But if you live off campus and use an outside internet service provider, you should be especially aware of these lawsuits and remember that you can be sanctioned by the university for violation of Policy 91.003 – Computer and Network Use. Specifically:
“Misuse of computing, networking, information, or World Wide Web resources may result in the loss of computing privileges. Additionally, misuse can be prosecuted under applicable statutes. Offenses that are in violation of local, state, or federal laws may be reported to the appropriate university and law enforcement authorities. Users may be held accountable for their conduct under any applicable university or campus policies, procedures, or collective bargaining agreements. Complaints alleging misuse of computer resources will be directed to those responsible for taking appropriate disciplinary action. Reproduction or distribution of copyrighted works, including, but not limited to, images, text, or software, without permission of the owner is an infringement of U.S. Copyright Law and is subject to civil damages and criminal penalties including fines and imprisonment. Violators will be subject to university rules and regulations.” (source: http://www.ohio.edu/oit/security/copyright/)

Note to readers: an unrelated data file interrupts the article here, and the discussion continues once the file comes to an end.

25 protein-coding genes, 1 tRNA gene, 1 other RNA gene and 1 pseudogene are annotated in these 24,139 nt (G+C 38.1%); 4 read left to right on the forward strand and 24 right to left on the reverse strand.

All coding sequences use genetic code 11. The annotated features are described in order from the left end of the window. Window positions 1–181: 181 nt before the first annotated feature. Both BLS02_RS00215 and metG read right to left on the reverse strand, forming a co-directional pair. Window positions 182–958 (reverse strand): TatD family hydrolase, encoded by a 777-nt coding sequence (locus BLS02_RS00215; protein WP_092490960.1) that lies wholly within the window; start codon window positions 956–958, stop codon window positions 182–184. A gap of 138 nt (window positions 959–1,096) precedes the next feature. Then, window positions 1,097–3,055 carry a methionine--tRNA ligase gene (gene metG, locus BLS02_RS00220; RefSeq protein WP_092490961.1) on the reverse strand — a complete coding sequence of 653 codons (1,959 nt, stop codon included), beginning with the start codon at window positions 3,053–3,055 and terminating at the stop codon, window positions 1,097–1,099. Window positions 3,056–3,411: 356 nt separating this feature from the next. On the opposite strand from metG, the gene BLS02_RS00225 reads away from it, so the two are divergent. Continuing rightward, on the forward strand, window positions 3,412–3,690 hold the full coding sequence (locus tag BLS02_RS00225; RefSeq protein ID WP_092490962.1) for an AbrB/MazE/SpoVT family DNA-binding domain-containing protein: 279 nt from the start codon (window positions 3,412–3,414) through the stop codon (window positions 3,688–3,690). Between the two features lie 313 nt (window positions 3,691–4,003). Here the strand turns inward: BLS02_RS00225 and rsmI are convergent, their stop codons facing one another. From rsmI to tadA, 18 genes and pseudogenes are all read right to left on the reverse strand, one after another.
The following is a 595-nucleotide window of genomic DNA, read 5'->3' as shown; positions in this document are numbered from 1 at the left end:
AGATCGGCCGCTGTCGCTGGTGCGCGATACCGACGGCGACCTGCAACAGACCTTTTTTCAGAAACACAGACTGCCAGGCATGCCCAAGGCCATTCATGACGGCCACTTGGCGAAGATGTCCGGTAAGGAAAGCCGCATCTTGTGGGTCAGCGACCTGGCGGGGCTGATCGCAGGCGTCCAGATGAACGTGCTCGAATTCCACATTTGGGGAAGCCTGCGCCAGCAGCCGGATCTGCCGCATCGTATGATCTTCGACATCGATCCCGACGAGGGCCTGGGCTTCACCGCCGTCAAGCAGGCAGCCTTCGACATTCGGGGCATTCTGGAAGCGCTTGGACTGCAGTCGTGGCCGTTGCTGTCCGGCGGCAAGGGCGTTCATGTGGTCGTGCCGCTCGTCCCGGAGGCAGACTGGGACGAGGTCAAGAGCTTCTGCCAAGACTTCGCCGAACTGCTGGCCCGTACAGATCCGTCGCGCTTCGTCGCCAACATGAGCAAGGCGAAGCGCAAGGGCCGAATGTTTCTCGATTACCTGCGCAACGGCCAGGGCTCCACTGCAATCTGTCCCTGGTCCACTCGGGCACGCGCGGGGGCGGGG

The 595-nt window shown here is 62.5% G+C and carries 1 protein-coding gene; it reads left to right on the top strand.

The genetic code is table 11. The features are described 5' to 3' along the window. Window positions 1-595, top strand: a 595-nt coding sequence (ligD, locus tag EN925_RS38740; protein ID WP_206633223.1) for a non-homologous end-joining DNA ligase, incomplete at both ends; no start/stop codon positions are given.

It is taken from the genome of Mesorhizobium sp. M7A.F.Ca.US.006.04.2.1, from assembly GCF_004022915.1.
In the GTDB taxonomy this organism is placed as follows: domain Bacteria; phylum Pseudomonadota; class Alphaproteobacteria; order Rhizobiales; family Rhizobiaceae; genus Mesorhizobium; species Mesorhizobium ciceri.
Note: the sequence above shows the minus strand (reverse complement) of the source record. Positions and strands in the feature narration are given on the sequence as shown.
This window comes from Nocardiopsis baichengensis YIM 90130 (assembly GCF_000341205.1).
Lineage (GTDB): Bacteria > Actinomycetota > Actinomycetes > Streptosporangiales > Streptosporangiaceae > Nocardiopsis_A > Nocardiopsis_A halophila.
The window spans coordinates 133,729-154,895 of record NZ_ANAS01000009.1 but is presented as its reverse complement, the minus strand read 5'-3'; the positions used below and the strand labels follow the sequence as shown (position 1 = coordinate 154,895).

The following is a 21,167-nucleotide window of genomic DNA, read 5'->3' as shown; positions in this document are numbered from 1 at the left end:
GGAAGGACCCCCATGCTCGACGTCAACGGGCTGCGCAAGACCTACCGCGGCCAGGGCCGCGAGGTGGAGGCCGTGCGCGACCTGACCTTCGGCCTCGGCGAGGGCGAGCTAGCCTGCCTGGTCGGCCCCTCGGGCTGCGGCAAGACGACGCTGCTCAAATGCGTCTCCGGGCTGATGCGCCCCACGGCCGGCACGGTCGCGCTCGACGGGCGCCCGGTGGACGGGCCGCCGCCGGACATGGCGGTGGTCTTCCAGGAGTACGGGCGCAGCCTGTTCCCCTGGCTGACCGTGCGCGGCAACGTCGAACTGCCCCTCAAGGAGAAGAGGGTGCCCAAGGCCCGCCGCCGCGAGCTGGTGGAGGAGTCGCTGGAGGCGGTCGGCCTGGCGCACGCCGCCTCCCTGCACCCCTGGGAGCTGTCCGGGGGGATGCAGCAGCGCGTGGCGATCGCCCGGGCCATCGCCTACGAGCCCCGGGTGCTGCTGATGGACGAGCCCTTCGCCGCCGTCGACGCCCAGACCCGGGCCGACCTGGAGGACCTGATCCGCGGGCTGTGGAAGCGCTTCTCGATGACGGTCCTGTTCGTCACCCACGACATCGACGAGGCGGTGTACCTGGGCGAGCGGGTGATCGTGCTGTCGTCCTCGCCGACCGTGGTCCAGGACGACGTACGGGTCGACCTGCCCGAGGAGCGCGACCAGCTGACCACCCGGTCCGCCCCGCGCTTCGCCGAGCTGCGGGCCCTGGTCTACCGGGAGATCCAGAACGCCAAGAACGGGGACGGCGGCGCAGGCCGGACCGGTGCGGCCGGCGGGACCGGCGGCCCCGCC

Although most students settled their music downloading cases to avoid a lawsuit, the settlement price was still high, much higher than if they would have just purchased the music in the first place. The moral of the story? Just buy the movie.
Heidi Sochia, Program Coordinator
Contributors: Patrick McGee, Managing Attorney